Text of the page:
This article will summarise the main findings of a dissertation on the impact of the volunteer programme at a slum foundation in Bangkok, as measured through the eyes of the local staff, an under-represented and much-needed voice in literature surrounding the volunteering sector.
The road to this research:
Firstly, it is important to acknowledge how I came to choose this area of study. Just over ten years ago I spent four months working as a volunteer teacher at the very foundation on which this research is based. I had the very specific role of preparing a young teenager to undergo a scholarship overseas, by teaching him English. Alongside that, I organised a fundraiser for the foundation and helped the younger children with their homework, played with them and took on the role of big sister in general. While I was working at the foundation other volunteers came and went, usually in groups and for short periods of time lasting 2-3 weeks. I managed to get an insight into how these comings and goings impacted on the foundation from talking to the director and staff, as well as my own observations.
While the children enjoyed the novelty of having new people to play with, and the volunteers themselves enjoyed the experience, there were many problems, ranging from staff feeling stressed about finding things for the volunteers to do to having to take care of the volunteers, many of whom were still teenagers! I recall conversations about volunteers dressing inappropriately and failing to do what they had promised. But perhaps more frustrating than anything was the fact that these groups of teenagers paid an intermediary company huge sums of money to be placed in a slum foundation with vulnerable children, which was blatant “exploitation of the poor”, in the words of the director- especially when the foundation received absolutely no monetary contribution from that same company! The good intentions of these volunteers were completely misplaced. There had to be something fundamentally wrong about that model of volunteering.
Fast forward ten years and volunteering overseas is more popular than ever, a booming business built on the back of good intentions. But is it really helping poor communities or do they even have a voice in the debate?
While early academic literature painted the impacts of volunteers in a positive light, they failed to include the perspective of host communities. More recently, criticism has grown about the possible negative impacts of current models of volunteering, reflecting the doubts raised back when I myself was a volunteer. But if we were to shun volunteering completely would it be a case of ‘throwing the baby out with the bathwater’?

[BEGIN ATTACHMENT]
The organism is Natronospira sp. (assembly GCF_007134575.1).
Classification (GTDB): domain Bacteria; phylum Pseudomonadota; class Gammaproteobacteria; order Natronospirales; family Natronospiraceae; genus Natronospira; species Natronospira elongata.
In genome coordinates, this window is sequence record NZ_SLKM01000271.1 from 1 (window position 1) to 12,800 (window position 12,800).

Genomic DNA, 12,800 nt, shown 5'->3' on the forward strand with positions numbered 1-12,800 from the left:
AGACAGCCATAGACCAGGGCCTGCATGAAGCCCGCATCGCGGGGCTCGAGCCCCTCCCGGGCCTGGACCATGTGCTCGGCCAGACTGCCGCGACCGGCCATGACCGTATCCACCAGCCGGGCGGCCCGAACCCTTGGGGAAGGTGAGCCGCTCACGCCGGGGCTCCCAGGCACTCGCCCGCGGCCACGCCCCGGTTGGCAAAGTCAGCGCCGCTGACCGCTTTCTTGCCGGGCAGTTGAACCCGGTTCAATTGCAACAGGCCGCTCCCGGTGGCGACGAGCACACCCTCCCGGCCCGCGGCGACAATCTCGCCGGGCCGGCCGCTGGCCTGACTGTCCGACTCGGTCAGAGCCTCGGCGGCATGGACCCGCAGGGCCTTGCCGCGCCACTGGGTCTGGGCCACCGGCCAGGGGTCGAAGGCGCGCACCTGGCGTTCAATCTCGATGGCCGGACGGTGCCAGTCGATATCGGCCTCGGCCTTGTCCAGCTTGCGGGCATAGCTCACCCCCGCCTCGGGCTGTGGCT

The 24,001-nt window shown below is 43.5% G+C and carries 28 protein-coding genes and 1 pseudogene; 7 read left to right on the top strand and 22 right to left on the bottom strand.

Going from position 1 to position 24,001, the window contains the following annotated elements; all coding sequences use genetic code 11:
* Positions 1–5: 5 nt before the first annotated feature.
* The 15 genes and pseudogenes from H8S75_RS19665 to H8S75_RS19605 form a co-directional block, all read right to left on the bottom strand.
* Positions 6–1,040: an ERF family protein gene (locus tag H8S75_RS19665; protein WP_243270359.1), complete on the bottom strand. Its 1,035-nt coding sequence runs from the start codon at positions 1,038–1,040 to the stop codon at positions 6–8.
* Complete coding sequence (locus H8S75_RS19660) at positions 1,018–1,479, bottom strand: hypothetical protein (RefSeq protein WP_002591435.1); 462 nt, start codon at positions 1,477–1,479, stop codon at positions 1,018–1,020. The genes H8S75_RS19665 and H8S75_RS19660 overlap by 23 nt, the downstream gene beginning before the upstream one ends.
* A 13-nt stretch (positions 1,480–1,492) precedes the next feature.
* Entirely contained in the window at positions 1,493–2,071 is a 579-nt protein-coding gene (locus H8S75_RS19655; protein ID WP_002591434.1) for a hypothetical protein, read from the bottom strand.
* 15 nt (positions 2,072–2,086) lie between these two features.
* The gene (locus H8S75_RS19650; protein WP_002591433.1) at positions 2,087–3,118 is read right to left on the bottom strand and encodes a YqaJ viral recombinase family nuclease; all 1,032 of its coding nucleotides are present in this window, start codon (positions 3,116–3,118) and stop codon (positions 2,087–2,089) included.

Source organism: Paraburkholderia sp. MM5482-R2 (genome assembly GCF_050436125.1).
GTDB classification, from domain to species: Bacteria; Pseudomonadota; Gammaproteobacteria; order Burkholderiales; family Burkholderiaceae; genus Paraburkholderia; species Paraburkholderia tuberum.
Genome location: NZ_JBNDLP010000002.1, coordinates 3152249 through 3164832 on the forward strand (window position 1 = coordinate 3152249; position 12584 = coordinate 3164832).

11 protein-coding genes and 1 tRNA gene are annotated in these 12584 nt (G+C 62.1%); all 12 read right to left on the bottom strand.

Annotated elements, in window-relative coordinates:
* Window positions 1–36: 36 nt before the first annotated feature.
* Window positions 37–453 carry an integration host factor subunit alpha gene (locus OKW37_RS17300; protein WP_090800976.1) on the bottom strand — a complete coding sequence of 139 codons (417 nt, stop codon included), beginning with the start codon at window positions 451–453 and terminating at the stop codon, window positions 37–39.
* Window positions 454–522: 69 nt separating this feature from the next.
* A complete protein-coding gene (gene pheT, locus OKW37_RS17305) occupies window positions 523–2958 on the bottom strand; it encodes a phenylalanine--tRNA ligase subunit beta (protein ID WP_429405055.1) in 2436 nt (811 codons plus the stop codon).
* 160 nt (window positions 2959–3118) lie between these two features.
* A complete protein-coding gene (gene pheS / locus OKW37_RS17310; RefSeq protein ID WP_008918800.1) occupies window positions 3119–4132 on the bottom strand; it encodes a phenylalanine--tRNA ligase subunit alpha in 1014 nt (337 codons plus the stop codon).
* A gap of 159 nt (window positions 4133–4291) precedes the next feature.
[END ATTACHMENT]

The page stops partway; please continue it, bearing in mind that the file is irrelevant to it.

Who could really say if there were any benefits to be had from running a volunteer programme? Certainly not the profit-making sector, or even the volunteers themselves. I negotiated with the director of that same foundation where I worked and it was agreed that I could return to formally research the impact of the volunteer programme there. With a 30 year history of “accepting and rejecting volunteers” (Director), the opportunity to see volunteers through the eyes of staff at such a foundation and give them a platform to be heard would provide a contribution to this debate more valuable than any volunteer or sending organisation could make.
The findings of this research were based on interviews which took place with all staff departments at the foundation- administration staff, teaching staff and carer staff, alongside the volunteer co-ordinator and director.
The recruitment of volunteers…
In terms of recruitment, some key changes have been made to the volunteer programme since I worked at the foundation. These days the needs of the foundation are given precedence over the desires of volunteers. The foundation has become more particular about who they accept and anyone wishing to volunteer must have a useful skill to offer. Enthusiasm alone is not enough! The foundation now has a volunteer co-ordinator, which has enhanced the volunteer programme by making it more organised. In addition, the foundation does not utilise any third party in recruiting volunteers. Potential volunteers contact the foundation directly and the foundation has full control over the recruitment process. Because of this, they can really cater to the needs of the children and community. Volunteers are not recruited exclusively from overseas, nor are they exclusively western. Mature volunteers are preferred, as are those who can commit to a few months rather than a few weeks, because stability is important for the children, especially considering their circumstances. The only exception here would be if someone has a specific skill to offer. For example, during the research a photographer ran a course with a group of children for a week, where she provided a digital camera for each child and they learned how to take photos that captured life in the slum community.